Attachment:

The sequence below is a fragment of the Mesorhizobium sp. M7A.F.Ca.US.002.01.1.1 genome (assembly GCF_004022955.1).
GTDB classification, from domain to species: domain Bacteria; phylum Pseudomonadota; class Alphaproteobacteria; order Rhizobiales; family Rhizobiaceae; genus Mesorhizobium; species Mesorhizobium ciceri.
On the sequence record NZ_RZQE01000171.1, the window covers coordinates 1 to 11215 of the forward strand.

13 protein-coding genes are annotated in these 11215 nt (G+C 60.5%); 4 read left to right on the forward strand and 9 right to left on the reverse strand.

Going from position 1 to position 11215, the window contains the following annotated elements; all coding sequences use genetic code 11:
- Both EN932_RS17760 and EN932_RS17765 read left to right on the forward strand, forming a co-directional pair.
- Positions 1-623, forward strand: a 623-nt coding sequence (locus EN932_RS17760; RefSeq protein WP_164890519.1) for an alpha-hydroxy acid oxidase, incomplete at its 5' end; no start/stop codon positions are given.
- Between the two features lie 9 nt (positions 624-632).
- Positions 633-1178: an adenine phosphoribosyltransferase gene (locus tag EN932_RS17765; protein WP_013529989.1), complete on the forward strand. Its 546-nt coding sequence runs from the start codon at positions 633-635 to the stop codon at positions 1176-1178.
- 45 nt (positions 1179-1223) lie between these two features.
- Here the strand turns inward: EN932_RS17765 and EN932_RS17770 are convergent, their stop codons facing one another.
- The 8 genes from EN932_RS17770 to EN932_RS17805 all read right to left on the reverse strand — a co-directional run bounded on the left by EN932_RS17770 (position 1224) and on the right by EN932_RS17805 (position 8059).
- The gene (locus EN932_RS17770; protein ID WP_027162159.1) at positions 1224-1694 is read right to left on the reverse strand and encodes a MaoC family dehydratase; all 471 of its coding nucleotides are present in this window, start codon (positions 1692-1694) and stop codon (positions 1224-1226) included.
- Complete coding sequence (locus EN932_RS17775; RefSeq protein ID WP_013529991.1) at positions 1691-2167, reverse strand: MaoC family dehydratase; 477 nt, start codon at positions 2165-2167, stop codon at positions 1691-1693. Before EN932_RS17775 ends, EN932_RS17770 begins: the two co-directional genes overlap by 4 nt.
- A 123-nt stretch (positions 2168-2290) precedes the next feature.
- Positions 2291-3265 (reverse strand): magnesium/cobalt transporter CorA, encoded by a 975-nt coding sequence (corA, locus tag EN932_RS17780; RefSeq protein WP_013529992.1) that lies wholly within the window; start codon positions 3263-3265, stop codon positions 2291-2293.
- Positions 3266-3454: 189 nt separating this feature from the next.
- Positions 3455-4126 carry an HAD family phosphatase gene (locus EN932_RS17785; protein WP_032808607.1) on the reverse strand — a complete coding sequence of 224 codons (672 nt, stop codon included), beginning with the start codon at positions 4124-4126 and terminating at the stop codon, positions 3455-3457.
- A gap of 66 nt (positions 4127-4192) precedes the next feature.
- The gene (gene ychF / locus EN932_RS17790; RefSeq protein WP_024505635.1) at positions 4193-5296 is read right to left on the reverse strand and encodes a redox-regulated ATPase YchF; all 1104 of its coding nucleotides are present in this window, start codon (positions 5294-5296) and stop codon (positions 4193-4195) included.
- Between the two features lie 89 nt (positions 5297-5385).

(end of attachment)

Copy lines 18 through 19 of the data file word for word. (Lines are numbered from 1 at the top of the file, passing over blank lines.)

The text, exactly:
- Positions 3455-4126 carry an HAD family phosphatase gene (locus EN932_RS17785; protein WP_032808607.1) on the reverse strand — a complete coding sequence of 224 codons (672 nt, stop codon included), beginning with the start codon at positions 4124-4126 and terminating at the stop codon, positions 3455-3457.
- A gap of 66 nt (positions 4127-4192) precedes the next feature.